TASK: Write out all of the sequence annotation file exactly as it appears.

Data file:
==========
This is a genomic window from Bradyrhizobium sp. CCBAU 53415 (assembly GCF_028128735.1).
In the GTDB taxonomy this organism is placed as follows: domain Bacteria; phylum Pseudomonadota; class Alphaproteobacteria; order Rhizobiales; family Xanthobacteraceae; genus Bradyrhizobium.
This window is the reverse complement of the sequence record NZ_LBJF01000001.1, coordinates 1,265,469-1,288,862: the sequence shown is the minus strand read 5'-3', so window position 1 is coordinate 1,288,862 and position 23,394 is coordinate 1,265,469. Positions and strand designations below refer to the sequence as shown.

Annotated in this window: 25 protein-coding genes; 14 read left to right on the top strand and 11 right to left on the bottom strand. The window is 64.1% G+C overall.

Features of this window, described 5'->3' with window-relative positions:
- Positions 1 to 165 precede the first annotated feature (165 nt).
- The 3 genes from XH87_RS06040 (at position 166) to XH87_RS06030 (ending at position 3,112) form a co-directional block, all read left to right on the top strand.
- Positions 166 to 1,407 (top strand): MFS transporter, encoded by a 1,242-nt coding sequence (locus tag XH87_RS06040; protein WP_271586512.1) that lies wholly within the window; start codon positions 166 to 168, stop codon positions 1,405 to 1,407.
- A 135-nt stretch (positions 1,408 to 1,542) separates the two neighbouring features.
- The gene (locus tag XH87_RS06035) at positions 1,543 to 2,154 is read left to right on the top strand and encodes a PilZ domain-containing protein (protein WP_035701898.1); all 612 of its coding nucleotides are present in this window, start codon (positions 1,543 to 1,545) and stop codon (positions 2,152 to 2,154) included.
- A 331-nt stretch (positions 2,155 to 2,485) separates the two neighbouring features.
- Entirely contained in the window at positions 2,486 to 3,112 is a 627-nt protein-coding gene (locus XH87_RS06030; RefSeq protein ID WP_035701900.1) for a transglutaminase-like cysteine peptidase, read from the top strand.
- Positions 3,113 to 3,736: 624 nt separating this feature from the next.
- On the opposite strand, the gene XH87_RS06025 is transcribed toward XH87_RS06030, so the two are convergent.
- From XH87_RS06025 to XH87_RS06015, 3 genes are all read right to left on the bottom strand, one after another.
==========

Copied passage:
This is a genomic window from Bradyrhizobium sp. CCBAU 53415 (assembly GCF_028128735.1).
In the GTDB taxonomy this organism is placed as follows: domain Bacteria; phylum Pseudomonadota; class Alphaproteobacteria; order Rhizobiales; family Xanthobacteraceae; genus Bradyrhizobium.
This window is the reverse complement of the sequence record NZ_LBJF01000001.1, coordinates 1,265,469-1,288,862: the sequence shown is the minus strand read 5'-3', so window position 1 is coordinate 1,288,862 and position 23,394 is coordinate 1,265,469. Positions and strand designations below refer to the sequence as shown.

Annotated in this window: 25 protein-coding genes; 14 read left to right on the top strand and 11 right to left on the bottom strand. The window is 64.1% G+C overall.

Features of this window, described 5'->3' with window-relative positions:
- Positions 1 to 165 precede the first annotated feature (165 nt).
- The 3 genes from XH87_RS06040 (at position 166) to XH87_RS06030 (ending at position 3,112) form a co-directional block, all read left to right on the top strand.
- Positions 166 to 1,407 (top strand): MFS transporter, encoded by a 1,242-nt coding sequence (locus tag XH87_RS06040; protein WP_271586512.1) that lies wholly within the window; start codon positions 166 to 168, stop codon positions 1,405 to 1,407.
- A 135-nt stretch (positions 1,408 to 1,542) separates the two neighbouring features.
- The gene (locus tag XH87_RS06035) at positions 1,543 to 2,154 is read left to right on the top strand and encodes a PilZ domain-containing protein (protein WP_035701898.1); all 612 of its coding nucleotides are present in this window, start codon (positions 1,543 to 1,545) and stop codon (positions 2,152 to 2,154) included.
- A 331-nt stretch (positions 2,155 to 2,485) separates the two neighbouring features.
- Entirely contained in the window at positions 2,486 to 3,112 is a 627-nt protein-coding gene (locus XH87_RS06030; RefSeq protein ID WP_035701900.1) for a transglutaminase-like cysteine peptidase, read from the top strand.
- Positions 3,113 to 3,736: 624 nt separating this feature from the next.
- On the opposite strand, the gene XH87_RS06025 is transcribed toward XH87_RS06030, so the two are convergent.
- From XH87_RS06025 to XH87_RS06015, 3 genes are all read right to left on the bottom strand, one after another.